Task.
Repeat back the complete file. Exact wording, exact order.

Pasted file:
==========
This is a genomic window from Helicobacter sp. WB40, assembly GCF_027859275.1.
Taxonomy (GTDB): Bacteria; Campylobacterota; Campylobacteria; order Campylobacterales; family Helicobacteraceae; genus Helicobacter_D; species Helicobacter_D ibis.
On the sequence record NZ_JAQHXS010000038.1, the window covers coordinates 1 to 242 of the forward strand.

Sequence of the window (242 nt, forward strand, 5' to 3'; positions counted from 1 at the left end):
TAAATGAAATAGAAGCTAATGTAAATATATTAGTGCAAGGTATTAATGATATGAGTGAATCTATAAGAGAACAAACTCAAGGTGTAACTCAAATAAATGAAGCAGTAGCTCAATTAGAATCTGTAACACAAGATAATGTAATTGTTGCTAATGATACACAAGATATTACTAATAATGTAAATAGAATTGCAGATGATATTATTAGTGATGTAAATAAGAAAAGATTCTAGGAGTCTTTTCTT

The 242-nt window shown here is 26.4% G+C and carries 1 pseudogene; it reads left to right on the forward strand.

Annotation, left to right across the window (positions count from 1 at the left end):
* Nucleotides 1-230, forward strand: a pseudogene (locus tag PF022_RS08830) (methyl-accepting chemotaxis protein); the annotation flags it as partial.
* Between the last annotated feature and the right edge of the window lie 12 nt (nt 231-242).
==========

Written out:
This is a genomic window from Helicobacter sp. WB40, assembly GCF_027859275.1.
Taxonomy (GTDB): Bacteria; Campylobacterota; Campylobacteria; order Campylobacterales; family Helicobacteraceae; genus Helicobacter_D; species Helicobacter_D ibis.
On the sequence record NZ_JAQHXS010000038.1, the window covers coordinates 1 to 242 of the forward strand.

Sequence of the window (242 nt, forward strand, 5' to 3'; positions counted from 1 at the left end):
TAAATGAAATAGAAGCTAATGTAAATATATTAGTGCAAGGTATTAATGATATGAGTGAATCTATAAGAGAACAAACTCAAGGTGTAACTCAAATAAATGAAGCAGTAGCTCAATTAGAATCTGTAACACAAGATAATGTAATTGTTGCTAATGATACACAAGATATTACTAATAATGTAAATAGAATTGCAGATGATATTATTAGTGATGTAAATAAGAAAAGATTCTAGGAGTCTTTTCTT

The 242-nt window shown here is 26.4% G+C and carries 1 pseudogene; it reads left to right on the forward strand.

Annotation, left to right across the window (positions count from 1 at the left end):
* Nucleotides 1-230, forward strand: a pseudogene (locus tag PF022_RS08830) (methyl-accepting chemotaxis protein); the annotation flags it as partial.
* Between the last annotated feature and the right edge of the window lie 12 nt (nt 231-242).